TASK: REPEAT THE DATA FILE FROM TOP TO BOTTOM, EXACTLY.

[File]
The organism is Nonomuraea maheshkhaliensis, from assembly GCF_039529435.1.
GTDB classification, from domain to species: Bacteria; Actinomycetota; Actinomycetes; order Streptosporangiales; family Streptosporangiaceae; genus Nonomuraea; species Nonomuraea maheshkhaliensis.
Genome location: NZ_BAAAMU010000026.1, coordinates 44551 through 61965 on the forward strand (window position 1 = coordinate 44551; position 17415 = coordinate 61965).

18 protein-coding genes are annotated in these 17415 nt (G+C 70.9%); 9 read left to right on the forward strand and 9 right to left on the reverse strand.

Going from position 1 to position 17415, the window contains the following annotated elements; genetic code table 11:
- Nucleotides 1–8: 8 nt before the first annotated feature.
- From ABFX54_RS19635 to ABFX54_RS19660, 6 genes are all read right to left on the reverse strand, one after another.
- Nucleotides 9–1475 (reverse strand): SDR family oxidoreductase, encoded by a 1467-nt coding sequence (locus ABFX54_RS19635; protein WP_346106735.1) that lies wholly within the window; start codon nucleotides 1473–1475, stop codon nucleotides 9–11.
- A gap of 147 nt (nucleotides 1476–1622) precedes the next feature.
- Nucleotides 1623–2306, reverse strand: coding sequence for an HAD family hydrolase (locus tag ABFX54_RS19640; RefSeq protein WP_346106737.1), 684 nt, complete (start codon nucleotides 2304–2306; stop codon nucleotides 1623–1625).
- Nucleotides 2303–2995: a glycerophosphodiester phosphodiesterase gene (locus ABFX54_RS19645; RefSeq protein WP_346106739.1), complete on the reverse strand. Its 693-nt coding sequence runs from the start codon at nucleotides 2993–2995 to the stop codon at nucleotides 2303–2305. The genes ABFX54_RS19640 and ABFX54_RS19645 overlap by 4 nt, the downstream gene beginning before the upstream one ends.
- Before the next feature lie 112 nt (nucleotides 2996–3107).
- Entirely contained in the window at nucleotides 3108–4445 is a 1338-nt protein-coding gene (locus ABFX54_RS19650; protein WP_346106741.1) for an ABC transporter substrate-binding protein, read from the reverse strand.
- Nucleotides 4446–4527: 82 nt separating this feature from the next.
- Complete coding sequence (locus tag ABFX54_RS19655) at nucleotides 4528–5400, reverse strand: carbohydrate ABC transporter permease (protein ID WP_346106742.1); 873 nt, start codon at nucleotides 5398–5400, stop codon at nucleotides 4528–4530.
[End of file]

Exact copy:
The organism is Nonomuraea maheshkhaliensis, from assembly GCF_039529435.1.
GTDB classification, from domain to species: Bacteria; Actinomycetota; Actinomycetes; order Streptosporangiales; family Streptosporangiaceae; genus Nonomuraea; species Nonomuraea maheshkhaliensis.
Genome location: NZ_BAAAMU010000026.1, coordinates 44551 through 61965 on the forward strand (window position 1 = coordinate 44551; position 17415 = coordinate 61965).

18 protein-coding genes are annotated in these 17415 nt (G+C 70.9%); 9 read left to right on the forward strand and 9 right to left on the reverse strand.

Going from position 1 to position 17415, the window contains the following annotated elements; genetic code table 11:
- Nucleotides 1–8: 8 nt before the first annotated feature.
- From ABFX54_RS19635 to ABFX54_RS19660, 6 genes are all read right to left on the reverse strand, one after another.
- Nucleotides 9–1475 (reverse strand): SDR family oxidoreductase, encoded by a 1467-nt coding sequence (locus ABFX54_RS19635; protein WP_346106735.1) that lies wholly within the window; start codon nucleotides 1473–1475, stop codon nucleotides 9–11.
- A gap of 147 nt (nucleotides 1476–1622) precedes the next feature.
- Nucleotides 1623–2306, reverse strand: coding sequence for an HAD family hydrolase (locus tag ABFX54_RS19640; RefSeq protein WP_346106737.1), 684 nt, complete (start codon nucleotides 2304–2306; stop codon nucleotides 1623–1625).
- Nucleotides 2303–2995: a glycerophosphodiester phosphodiesterase gene (locus ABFX54_RS19645; RefSeq protein WP_346106739.1), complete on the reverse strand. Its 693-nt coding sequence runs from the start codon at nucleotides 2993–2995 to the stop codon at nucleotides 2303–2305. The genes ABFX54_RS19640 and ABFX54_RS19645 overlap by 4 nt, the downstream gene beginning before the upstream one ends.
- Before the next feature lie 112 nt (nucleotides 2996–3107).
- Entirely contained in the window at nucleotides 3108–4445 is a 1338-nt protein-coding gene (locus ABFX54_RS19650; protein WP_346106741.1) for an ABC transporter substrate-binding protein, read from the reverse strand.
- Nucleotides 4446–4527: 82 nt separating this feature from the next.
- Complete coding sequence (locus tag ABFX54_RS19655) at nucleotides 4528–5400, reverse strand: carbohydrate ABC transporter permease (protein ID WP_346106742.1); 873 nt, start codon at nucleotides 5398–5400, stop codon at nucleotides 4528–4530.